Can We Be Real?

Here in the southernmost part of the Southeastern United States, outside of Netflix or social media, we don’t hear much about peaks and summits, nor of foothills, rivers, or valleys; though we do have lots of lakes.


Recently, we were astounded to discover a list of 238 mountains in the state of Florida on With Britton Hill (344 feet/105 meters in elevation) being the highest natural point, to no one’s surprise, Britton Hill is also the lowest, high point in all of the U.S.  


Can we be real? I can imagine you snickered a bit with this because Florida has forever been known as a flat land. So I asked Sir Siri (I have the British chap): “When does a hill become a mountain?” He said, “Here’s an answer from; a mountain may become a hill if it is worn down by erosion.” 🥺


We went back and forth with me rephrasing the question (you know how it is), until I finally got this from him: Geologists say that landforms must be at least 300 meters (1,000 feet). Aha! So our mountains aren’t exactly mountains, are they? That’s still OK. We Floridians welcome everyone—bikers, hikers and climbers included.





Transitioning this on a personal level, remember that what seems like a small hill to others, could be an excruciating, challenging climb for you. Hence, if you’re weary of the climb, proceed with caution but be encouraged and don’t give up—your goal-climb hinges more on faithfulness than fitness.




With that, it begs the question: Do you know a professional who came tumbling down (no longer in practice), or a business owner who closed up shop? As unfortunate as this is, you might ask yourself what they were doing, or failed to do that stopped them dead in their tracks.


On a case-by-case scenario, many are the factors involved in a downfall. On a much deeper level where it’s not always clear, one reason (just one) could be that while they did everything right in the climb, they simply failed to thrive “in the valley.”


If you are unfamiliar with this term, living in the valley has been coined by some as living in community.



If we use high-top climbers as a metaphor, this can make perfect sense. You see, they may scale up to the peak alone, but in both getting there and after coming back down, they have someone or others who assist and partner with them along the way.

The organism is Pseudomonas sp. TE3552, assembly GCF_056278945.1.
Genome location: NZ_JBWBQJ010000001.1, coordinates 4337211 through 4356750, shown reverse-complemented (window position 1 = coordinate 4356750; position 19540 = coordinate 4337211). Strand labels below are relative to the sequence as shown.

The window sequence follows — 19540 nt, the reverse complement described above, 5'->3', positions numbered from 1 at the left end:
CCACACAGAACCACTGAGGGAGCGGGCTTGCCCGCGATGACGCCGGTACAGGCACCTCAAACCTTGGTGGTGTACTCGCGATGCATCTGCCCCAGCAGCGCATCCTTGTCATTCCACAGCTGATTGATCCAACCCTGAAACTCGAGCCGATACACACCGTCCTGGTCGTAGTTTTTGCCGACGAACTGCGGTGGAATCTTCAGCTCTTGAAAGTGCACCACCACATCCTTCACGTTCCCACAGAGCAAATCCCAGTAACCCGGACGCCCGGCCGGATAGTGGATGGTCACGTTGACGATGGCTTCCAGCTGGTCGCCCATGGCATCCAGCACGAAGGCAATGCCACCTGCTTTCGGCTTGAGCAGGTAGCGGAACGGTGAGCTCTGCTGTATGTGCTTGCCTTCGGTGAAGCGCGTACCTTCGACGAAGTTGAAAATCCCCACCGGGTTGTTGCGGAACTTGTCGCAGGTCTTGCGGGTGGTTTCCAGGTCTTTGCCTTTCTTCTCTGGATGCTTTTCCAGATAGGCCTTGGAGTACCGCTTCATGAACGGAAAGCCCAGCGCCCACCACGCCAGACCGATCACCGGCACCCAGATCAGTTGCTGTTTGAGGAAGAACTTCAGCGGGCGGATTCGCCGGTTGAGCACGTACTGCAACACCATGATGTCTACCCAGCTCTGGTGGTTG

Now, in turning our focus to the direct selling business model, if you don’t learn early on to live in community, you’re bound to come down and hit rock bottom hard.


Let’s take a look at just two key factors that go hand in hand with living in community.


1.         Inclusion

We hear a lot about inclusion and diversity in a world riddled with segregation. The greater majority of people don’t want to address this topic; not one-on-one nor much less in a public setting. But, what kind of world would we be leaving our children and grandchildren if we don’t?


Let’s face the music: without inclusion, diversity is non-existent. In effect it becomes exclusion.


Most people have a cookie-cutter paradigm of inclusion and diversity that can be likened to a sheet of sugar cookies; some have sprinkles, some icing, some have nothing added—but it’s the same cookie baking in the same sheet.


Then, we have another view of inclusion and diversity as seen by many open-minded individuals; a large sheet of different types of cookies; sugar cookies, chocolate chip, shortbread, oatmeal raisin, gingerbread, and snickerdoodle, to name a few.


Sounds about right?


Well, inclusion and diversity is truly more like this: you have a great sheet of all types of cookies—in addition to brownies, cupcakes, biscuits, cinnamon rolls, macarons, meringues, cannolis, alfajors, baklavas, dahn taats (custard egg tart), rugelachs, and flans, among others.